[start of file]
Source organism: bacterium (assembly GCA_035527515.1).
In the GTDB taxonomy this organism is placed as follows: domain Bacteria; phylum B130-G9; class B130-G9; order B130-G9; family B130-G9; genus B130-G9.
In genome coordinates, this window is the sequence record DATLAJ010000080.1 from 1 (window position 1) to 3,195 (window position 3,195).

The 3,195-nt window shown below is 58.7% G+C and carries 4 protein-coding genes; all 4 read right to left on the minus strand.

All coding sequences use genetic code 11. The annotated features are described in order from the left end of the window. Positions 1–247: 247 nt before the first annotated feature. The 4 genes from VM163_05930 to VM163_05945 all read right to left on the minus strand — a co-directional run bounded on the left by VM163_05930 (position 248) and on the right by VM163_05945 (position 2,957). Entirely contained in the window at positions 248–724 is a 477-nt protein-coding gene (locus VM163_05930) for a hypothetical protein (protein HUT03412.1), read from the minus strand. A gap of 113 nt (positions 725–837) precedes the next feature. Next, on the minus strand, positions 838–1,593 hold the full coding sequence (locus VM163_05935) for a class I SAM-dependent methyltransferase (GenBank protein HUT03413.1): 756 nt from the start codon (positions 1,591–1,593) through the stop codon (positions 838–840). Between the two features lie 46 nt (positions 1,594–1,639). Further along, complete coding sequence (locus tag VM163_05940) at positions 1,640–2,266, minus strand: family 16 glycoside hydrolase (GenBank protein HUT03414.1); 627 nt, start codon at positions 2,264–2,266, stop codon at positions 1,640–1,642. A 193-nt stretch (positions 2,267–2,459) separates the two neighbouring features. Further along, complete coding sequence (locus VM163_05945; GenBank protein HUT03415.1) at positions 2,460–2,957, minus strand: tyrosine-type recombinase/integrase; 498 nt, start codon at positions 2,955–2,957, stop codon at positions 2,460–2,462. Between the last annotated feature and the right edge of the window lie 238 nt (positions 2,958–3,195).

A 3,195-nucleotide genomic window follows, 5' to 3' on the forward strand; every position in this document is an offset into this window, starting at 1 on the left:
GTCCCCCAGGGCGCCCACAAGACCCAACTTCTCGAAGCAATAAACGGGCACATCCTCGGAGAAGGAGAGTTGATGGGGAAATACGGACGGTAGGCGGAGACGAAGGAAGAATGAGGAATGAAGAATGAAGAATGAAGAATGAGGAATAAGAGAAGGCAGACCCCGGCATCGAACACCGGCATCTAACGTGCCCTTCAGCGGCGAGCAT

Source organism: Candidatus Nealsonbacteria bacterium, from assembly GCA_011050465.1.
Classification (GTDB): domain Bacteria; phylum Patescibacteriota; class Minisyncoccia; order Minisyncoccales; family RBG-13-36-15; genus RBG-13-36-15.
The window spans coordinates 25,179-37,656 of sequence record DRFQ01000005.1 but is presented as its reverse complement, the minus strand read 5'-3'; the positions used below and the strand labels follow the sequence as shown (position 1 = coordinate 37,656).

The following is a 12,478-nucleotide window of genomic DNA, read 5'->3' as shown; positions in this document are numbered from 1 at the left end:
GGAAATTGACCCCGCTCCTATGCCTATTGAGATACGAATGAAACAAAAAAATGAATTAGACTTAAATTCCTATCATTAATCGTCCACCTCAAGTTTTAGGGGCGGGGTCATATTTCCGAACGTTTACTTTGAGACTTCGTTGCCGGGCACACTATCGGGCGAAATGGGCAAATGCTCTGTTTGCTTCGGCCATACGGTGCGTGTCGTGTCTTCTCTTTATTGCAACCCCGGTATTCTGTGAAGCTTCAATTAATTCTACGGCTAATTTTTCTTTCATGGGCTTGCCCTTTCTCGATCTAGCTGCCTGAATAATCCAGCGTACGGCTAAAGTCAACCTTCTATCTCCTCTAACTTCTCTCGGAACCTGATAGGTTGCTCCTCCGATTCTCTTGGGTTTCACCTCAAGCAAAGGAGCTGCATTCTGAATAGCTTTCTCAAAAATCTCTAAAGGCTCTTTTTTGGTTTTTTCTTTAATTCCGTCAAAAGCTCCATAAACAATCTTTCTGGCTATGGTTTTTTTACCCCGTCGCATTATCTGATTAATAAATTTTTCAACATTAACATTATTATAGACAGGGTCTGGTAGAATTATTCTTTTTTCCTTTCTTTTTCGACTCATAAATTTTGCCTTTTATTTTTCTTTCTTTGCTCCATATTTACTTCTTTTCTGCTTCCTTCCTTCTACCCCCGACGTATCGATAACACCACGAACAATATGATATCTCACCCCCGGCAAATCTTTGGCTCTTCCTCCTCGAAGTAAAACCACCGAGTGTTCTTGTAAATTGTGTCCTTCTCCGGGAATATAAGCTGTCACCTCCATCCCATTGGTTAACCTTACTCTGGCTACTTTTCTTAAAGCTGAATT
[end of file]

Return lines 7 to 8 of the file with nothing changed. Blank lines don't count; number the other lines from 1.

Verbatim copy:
GTCCCCCAGGGCGCCCACAAGACCCAACTTCTCGAAGCAATAAACGGGCACATCCTCGGAGAAGGAGAGTTGATGGGGAAATACGGACGGTAGGCGGAGACGAAGGAAGAATGAGGAATGAAGAATGAAGAATGAAGAATGAGGAATAAGAGAAGGCAGACCCCGGCATCGAACACCGGCATCTAACGTGCCCTTCAGCGGCGAGCAT

Source organism: Candidatus Nealsonbacteria bacterium, from assembly GCA_011050465.1.